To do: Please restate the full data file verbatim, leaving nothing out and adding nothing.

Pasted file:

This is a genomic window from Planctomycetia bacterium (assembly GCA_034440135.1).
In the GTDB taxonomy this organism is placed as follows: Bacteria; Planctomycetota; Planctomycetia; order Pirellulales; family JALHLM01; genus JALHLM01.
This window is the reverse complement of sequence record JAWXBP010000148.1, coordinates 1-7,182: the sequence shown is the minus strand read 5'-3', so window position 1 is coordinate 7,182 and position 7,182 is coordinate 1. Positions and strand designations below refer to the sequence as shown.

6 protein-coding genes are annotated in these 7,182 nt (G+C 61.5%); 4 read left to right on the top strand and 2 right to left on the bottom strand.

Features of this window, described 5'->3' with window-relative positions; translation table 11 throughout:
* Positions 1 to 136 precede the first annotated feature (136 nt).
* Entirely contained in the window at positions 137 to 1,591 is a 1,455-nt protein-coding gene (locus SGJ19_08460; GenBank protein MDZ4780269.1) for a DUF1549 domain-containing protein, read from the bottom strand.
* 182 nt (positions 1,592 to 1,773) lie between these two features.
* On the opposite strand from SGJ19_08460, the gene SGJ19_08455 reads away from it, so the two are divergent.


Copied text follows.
This is a genomic window from Planctomycetia bacterium (assembly GCA_034440135.1).
In the GTDB taxonomy this organism is placed as follows: Bacteria; Planctomycetota; Planctomycetia; order Pirellulales; family JALHLM01; genus JALHLM01.
This window is the reverse complement of sequence record JAWXBP010000148.1, coordinates 1-7,182: the sequence shown is the minus strand read 5'-3', so window position 1 is coordinate 7,182 and position 7,182 is coordinate 1. Positions and strand designations below refer to the sequence as shown.

6 protein-coding genes are annotated in these 7,182 nt (G+C 61.5%); 4 read left to right on the top strand and 2 right to left on the bottom strand.

Features of this window, described 5'->3' with window-relative positions; translation table 11 throughout:
* Positions 1 to 136 precede the first annotated feature (136 nt).
* Entirely contained in the window at positions 137 to 1,591 is a 1,455-nt protein-coding gene (locus SGJ19_08460; GenBank protein MDZ4780269.1) for a DUF1549 domain-containing protein, read from the bottom strand.
* 182 nt (positions 1,592 to 1,773) lie between these two features.
* On the opposite strand from SGJ19_08460, the gene SGJ19_08455 reads away from it, so the two are divergent.